UROP Proceedings 2020-21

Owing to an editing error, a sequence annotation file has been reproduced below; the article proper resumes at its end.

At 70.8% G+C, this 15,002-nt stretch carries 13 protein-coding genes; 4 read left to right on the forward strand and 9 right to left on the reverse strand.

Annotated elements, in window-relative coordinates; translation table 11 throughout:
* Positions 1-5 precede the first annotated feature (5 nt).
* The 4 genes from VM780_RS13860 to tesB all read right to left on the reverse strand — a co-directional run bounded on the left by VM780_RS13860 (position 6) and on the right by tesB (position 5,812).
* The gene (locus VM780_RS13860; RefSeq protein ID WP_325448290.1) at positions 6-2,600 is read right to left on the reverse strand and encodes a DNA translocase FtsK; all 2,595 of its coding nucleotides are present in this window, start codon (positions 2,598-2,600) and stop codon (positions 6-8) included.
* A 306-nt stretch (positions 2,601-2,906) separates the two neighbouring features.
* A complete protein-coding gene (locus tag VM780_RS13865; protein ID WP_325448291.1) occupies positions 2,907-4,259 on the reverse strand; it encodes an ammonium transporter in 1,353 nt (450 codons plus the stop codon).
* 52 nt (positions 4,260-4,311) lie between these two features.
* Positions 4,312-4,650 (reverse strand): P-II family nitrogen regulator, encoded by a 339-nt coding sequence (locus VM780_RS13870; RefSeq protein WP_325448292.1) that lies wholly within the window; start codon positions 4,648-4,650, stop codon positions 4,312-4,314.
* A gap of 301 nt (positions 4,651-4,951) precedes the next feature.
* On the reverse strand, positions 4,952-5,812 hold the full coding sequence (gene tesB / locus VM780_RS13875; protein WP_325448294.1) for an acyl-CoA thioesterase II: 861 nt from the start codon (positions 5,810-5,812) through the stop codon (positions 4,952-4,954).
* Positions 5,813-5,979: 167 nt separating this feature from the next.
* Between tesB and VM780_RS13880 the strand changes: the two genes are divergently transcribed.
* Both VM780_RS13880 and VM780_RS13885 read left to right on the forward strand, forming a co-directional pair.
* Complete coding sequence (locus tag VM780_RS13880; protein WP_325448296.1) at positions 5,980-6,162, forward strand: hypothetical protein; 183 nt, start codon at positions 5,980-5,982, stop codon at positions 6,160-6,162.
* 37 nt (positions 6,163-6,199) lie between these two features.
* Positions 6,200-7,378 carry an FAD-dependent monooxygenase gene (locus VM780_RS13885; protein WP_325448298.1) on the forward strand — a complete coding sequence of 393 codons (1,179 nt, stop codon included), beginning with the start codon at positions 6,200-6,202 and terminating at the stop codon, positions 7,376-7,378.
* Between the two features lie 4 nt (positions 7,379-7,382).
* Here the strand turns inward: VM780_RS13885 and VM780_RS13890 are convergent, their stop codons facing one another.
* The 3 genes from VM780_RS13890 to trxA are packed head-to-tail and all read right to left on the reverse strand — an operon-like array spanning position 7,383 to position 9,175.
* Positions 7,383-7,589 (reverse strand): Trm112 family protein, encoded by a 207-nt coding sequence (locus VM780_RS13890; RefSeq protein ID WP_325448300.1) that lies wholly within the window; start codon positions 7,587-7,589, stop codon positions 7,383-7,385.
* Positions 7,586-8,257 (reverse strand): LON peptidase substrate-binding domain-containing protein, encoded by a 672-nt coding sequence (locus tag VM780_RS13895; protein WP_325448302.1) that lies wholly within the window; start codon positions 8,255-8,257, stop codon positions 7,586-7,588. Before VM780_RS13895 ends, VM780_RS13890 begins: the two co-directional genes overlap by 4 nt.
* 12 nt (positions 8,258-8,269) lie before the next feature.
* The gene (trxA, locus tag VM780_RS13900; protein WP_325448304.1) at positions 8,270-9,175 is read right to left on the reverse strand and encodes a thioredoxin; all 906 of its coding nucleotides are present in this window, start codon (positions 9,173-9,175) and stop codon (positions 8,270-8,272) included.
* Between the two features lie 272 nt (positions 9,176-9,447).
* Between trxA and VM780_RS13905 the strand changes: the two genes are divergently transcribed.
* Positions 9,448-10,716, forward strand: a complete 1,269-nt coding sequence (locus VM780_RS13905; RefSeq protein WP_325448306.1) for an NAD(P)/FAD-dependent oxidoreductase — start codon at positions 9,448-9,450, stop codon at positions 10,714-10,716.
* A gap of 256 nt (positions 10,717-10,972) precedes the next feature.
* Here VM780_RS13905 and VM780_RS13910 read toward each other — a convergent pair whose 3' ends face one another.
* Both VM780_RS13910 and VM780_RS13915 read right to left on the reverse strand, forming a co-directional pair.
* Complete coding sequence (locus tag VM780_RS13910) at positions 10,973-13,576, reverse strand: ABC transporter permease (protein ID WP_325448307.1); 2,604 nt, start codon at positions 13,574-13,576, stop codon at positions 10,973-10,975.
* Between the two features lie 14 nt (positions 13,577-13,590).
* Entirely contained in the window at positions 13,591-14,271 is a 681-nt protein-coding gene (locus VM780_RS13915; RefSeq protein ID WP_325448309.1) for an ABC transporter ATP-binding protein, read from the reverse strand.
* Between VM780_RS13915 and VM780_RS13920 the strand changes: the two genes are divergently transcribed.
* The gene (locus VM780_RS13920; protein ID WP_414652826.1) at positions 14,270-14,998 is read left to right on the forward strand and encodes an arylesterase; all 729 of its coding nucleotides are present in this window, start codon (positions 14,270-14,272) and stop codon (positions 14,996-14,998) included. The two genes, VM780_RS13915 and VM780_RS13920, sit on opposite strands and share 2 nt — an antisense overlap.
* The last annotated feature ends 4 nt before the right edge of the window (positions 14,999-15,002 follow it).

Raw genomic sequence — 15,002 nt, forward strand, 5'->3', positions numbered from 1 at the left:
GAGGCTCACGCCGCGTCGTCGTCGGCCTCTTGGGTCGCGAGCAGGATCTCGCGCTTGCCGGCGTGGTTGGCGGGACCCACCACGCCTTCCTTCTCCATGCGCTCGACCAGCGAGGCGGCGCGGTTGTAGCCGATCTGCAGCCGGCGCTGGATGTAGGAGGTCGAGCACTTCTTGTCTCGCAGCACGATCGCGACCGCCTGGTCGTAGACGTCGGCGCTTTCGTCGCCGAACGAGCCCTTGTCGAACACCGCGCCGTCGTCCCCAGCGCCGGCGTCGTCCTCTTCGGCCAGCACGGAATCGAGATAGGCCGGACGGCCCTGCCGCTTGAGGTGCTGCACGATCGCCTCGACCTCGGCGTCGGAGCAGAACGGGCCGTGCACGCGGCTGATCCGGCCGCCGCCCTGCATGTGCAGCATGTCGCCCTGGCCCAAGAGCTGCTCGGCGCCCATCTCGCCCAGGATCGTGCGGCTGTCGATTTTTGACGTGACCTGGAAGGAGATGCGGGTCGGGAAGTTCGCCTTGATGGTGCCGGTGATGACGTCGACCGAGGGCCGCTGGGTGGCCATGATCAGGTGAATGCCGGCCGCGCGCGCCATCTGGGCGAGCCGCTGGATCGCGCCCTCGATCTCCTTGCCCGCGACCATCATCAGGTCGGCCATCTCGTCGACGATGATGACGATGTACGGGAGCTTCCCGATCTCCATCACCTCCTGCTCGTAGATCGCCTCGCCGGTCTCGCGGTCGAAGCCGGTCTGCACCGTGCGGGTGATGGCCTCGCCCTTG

School of Engineering Department of Chemical and Biological Engineering 86 Cathode Materials for Lithium-Ion Batteries Supervisor: SHAO Minhua / CBE Student: KIM Hyeongwoo / CENG Course: UROP1100, Spring Among many options, high voltage cathode materials are considered a vital element for the next-generation Li-ion battery. How to improve the cycling stability of LiNi0.8Co0.1Mn0.1O2 (NCM811) is a hot topic because of its outstanding capacity density, good rate performance but unfavorable cycling stability nature. The solid electrolyte interface (SEI) modification through electrolyte additives is one way of improving the performance of the cell, and fluoroethylene carbonate (FEC) is frequently used as a co-solvent. Cells assembled with NCM811 cathode, Li metal anode, and FEC-based electrolyte are subjected to charging and discharging cycles to observe the capacity retention after 100 cycles. A color-changing phenomenon related to FEC-based electrolytes is also discussed. Developing Genetically Encoded Molecular Tools for Controlled Intracellular Phase Separation Supervisor: SUN Fei / CBE Student: LO Shin Dawn / BIEN Course: UROP1100, Summer CarHc is part of a photoreceptor protein that can be split into two segments known as CarHcN and CarHcC, which contains the cobalamin-binding domain. Since CarHc is a split protein, it has the potential to be controlled by researchers via induction of its components to reassemble and even disassemble. This property can be applied to study proteins, control molecular function, and assemble protein architecture. In this study, the cobalamin-bindingcapacity and subsequent photosensitivity of CarHcC was investigated. It was found that CarHcC alone was indeed capable of binding with cobalamins cyanocobalamin (CNB12), adenosylcobalamin (AdoB12), and methylcobalamin (MeB12); the protein was even photosensitive when bound to AdoB12. This discovery confirms that the binding domain is located on the C-terminus split protein component. This discovery has implications for the possibility of genetic modification of CarHc – specifically, the CarHcN component – to tailor the protein for specific applications. Analyzing the Possible Water-Soluble Proteins for Deep-Tissue and Cancer-Targeting in Vivo Imaging Using a Photoacoustic Imaging System Supervisor: WONG Tsz Wai / CBE Student: CHENG Leong / CHEM Course: UROP1100, Summer To overcome the disadvantages associated with cancer-diagnosis methods commonly used today, including low molecular specificity from ultrasound imaging, highenergy radiation from X-rays, and gadoliniumdeposition nature of MRI, the photoacoustic imaging system is proposed. This modality allows for noninvasive and deep-tissue in vivo imaging through ultrasound waves generated by the thermoelastic expansion that is induced by light energy absorbed by tissues. However, in order to produce high resolution photoacoustic images, a highly specific contrast agent that satisfies several criteria is required; some of these critical criteria include aqueous stability, biocompatibility, and redshift. Thus, this report investigates several potential candidates for the contrast agent and selects the optimal one using the aforementioned criteria.

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